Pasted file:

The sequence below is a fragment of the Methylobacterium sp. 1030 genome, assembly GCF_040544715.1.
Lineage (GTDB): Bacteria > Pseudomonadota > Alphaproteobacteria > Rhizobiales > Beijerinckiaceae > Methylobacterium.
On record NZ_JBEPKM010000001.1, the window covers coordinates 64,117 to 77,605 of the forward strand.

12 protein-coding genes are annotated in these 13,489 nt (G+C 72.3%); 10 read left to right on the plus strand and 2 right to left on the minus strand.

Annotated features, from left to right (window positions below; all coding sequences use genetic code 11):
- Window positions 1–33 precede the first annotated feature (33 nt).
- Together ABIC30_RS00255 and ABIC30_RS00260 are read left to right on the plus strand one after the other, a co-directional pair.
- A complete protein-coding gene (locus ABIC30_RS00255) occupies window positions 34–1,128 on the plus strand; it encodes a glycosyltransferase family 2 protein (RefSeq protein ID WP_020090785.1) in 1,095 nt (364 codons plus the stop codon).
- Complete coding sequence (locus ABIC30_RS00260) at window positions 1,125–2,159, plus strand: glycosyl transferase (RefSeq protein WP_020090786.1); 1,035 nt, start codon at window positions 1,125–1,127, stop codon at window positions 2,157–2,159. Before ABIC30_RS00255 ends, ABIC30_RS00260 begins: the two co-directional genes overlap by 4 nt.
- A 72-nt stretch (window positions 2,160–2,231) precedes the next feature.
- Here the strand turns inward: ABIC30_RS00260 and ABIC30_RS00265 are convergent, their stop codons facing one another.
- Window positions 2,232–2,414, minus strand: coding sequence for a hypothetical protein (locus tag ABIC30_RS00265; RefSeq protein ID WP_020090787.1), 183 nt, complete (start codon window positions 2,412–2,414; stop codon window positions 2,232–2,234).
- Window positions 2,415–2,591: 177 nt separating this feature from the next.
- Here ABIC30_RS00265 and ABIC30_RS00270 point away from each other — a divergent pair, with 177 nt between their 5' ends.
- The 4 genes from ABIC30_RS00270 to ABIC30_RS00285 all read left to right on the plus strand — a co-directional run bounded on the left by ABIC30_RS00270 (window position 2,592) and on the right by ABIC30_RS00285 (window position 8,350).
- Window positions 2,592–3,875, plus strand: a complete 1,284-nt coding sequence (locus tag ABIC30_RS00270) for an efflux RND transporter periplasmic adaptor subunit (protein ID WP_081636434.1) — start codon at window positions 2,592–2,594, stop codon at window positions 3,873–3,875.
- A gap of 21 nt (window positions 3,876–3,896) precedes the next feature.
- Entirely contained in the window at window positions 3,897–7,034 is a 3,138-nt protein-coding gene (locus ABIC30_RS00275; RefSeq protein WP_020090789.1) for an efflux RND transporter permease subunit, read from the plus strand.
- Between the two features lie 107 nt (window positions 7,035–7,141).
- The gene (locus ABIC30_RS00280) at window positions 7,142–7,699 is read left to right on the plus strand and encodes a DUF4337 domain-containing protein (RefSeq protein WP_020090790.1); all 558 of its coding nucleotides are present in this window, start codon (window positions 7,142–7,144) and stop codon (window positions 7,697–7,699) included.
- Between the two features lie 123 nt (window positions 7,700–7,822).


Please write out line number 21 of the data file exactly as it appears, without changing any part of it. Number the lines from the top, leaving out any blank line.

- Between the two features lie 123 nt (window positions 7,700–7,822).